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Long-term Outcome of Pulmonary Rehabilitation in Patients With COPD

Corry A.J. Ketelaars; Huda Huyer Abu-Saad; Maryanne A.G. Schlösser; Rob Mostert; Emiel F.M. Wouters
Author and Funding Information

Affiliations: From the Department of Nursing Science, University of Limburg, Maastricht, the Netherlands,  From the Asthma Centre Hornerheide, Horn, the Netherlands,  From the Department of Pulmonology, University of Limburg, Maastricht, the Netherlands

Affiliations: From the Department of Nursing Science, University of Limburg, Maastricht, the Netherlands,  From the Asthma Centre Hornerheide, Horn, the Netherlands,  From the Department of Pulmonology, University of Limburg, Maastricht, the Netherlands

Affiliations: From the Department of Nursing Science, University of Limburg, Maastricht, the Netherlands,  From the Asthma Centre Hornerheide, Horn, the Netherlands,  From the Department of Pulmonology, University of Limburg, Maastricht, the Netherlands


1997 by the American College of Chest Physicians


Chest. 1997;112(2):363-369. doi:10.1378/chest.112.2.363
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Abstract

Background: This study investigates the long-term benefits of pulmonary rehabilitation in terms of health-related quality of life (HRQL). Such information is of particular importance in developing strategies for aftercare at home which aim to maintain the initial improvements seen after rehabilitation.

Methods: Criteria for inclusion were diagnosis of COPD, age 40 to 80 years, and completion of an inpatient pulmonary rehabilitation program. HRQL was assessed by the St. George Respiratory Questionnaire, and the component "well-being" from the Medical Psychological Questionnaire for Lung Diseases. Patient characteristics included lung function parameters such as FEV1, the diffusion capacity for carbon monoxide and maximal inspiratory mouth pressure, age, socioeconomic variables, and exercise tolerance evaluated by a 12-min walking test. To define patients in whom long-term benefits were sustained 9 months postdischarge, cases were clustered using hierarchical cluster analysis, based on the HRQL scores at discharge.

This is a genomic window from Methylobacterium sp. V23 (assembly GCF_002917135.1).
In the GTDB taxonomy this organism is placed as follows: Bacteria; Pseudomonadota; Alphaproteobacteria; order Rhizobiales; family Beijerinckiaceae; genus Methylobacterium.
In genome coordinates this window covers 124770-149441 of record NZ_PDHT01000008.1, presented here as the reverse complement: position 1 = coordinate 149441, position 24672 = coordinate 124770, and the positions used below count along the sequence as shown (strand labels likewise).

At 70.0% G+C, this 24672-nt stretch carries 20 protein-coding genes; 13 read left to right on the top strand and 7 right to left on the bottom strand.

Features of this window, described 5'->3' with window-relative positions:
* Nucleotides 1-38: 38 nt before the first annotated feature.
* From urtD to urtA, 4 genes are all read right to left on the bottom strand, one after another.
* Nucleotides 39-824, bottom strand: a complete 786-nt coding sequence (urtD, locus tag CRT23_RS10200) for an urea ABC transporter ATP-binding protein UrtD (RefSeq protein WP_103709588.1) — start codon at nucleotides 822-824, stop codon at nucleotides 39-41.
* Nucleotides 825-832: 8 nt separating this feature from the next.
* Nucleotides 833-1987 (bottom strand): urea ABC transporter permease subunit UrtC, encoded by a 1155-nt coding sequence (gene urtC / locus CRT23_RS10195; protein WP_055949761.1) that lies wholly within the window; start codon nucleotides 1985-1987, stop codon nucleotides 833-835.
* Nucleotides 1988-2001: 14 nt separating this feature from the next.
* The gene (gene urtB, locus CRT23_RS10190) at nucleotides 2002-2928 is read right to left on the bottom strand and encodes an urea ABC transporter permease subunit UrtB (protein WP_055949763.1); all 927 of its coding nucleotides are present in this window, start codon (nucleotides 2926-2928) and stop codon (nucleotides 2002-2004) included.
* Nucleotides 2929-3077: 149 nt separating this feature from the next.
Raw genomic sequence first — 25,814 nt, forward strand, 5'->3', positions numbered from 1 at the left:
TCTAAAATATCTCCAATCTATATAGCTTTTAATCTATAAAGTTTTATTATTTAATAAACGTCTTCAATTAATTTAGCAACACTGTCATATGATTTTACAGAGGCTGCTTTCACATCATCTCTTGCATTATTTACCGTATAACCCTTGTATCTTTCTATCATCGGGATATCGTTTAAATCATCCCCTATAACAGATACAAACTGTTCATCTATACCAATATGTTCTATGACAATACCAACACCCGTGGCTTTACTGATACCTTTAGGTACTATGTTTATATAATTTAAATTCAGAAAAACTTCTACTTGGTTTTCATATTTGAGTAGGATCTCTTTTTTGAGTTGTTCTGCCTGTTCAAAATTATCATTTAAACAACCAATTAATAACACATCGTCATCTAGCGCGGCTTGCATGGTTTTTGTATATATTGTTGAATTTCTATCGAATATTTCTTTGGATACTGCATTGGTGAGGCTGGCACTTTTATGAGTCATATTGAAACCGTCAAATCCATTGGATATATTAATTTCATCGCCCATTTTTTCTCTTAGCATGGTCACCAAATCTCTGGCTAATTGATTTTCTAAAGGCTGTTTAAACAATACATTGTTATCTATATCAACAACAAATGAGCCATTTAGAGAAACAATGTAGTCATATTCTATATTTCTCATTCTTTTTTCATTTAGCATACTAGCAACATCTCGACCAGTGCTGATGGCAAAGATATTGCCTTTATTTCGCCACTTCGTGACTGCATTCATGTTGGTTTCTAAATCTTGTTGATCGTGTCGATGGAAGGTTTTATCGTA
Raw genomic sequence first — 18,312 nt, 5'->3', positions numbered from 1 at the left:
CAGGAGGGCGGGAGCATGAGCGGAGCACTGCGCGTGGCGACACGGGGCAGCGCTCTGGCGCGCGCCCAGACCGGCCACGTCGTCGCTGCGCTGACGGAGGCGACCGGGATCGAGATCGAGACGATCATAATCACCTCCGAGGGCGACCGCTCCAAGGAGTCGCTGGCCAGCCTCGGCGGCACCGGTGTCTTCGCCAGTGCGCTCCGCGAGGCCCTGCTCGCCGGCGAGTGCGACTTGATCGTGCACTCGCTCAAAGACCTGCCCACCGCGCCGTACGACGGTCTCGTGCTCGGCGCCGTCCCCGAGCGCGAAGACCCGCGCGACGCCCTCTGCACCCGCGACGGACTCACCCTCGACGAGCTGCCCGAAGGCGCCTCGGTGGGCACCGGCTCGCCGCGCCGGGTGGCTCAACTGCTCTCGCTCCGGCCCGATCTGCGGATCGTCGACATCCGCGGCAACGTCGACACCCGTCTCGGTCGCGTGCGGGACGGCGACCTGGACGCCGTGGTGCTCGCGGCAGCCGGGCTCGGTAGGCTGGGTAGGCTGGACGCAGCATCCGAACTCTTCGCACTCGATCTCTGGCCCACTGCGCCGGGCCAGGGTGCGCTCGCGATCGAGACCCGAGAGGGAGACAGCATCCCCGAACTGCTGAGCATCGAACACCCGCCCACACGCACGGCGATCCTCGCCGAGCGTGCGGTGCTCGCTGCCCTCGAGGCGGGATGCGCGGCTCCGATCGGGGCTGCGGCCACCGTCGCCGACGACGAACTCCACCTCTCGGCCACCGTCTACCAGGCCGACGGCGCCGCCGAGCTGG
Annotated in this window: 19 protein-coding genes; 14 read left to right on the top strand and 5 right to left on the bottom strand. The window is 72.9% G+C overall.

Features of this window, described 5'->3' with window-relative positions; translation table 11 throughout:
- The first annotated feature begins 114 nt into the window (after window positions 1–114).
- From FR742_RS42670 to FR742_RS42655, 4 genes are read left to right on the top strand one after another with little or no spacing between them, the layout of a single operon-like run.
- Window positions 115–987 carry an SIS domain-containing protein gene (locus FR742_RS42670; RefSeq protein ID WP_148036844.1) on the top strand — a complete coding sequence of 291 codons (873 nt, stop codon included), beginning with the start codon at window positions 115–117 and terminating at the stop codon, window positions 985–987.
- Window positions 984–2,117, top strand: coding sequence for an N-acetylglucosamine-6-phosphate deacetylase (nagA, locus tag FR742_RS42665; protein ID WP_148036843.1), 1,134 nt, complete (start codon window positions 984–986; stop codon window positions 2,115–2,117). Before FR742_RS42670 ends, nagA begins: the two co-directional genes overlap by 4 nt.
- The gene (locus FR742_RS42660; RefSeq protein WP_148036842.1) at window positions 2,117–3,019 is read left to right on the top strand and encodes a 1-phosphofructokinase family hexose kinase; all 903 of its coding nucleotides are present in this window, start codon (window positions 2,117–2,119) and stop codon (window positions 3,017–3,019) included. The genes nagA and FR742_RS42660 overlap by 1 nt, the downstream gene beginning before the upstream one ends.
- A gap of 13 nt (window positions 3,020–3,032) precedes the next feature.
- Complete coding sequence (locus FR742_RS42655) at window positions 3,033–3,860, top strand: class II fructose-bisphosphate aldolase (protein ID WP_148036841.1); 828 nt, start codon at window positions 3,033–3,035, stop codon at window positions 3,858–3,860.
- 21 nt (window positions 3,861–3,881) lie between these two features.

Results: Complete data sets were obtained from 77 patients. Two groups of cases were clustered. Patient characteristics were essentially the same in both groups. HRQL differed significantly between groups on admission, at discharge, and at follow-up. Within-group analysis revealed that patients in group 1 (n=44) had "moderate" scores on HRQL on admission, a significant improvement between admission and discharge, followed by a significant deterioration of HRQL at follow-up. Group 2 (n=33) had "severely" impaired HRQL on admission, little improvement after rehabilitation, and remained in fairly stable condition 9 months postdischarge.

Conclusions: Results suggest that patients with COPD require a differentiated aftercare program of postdischarge pulmonary rehabilitation.


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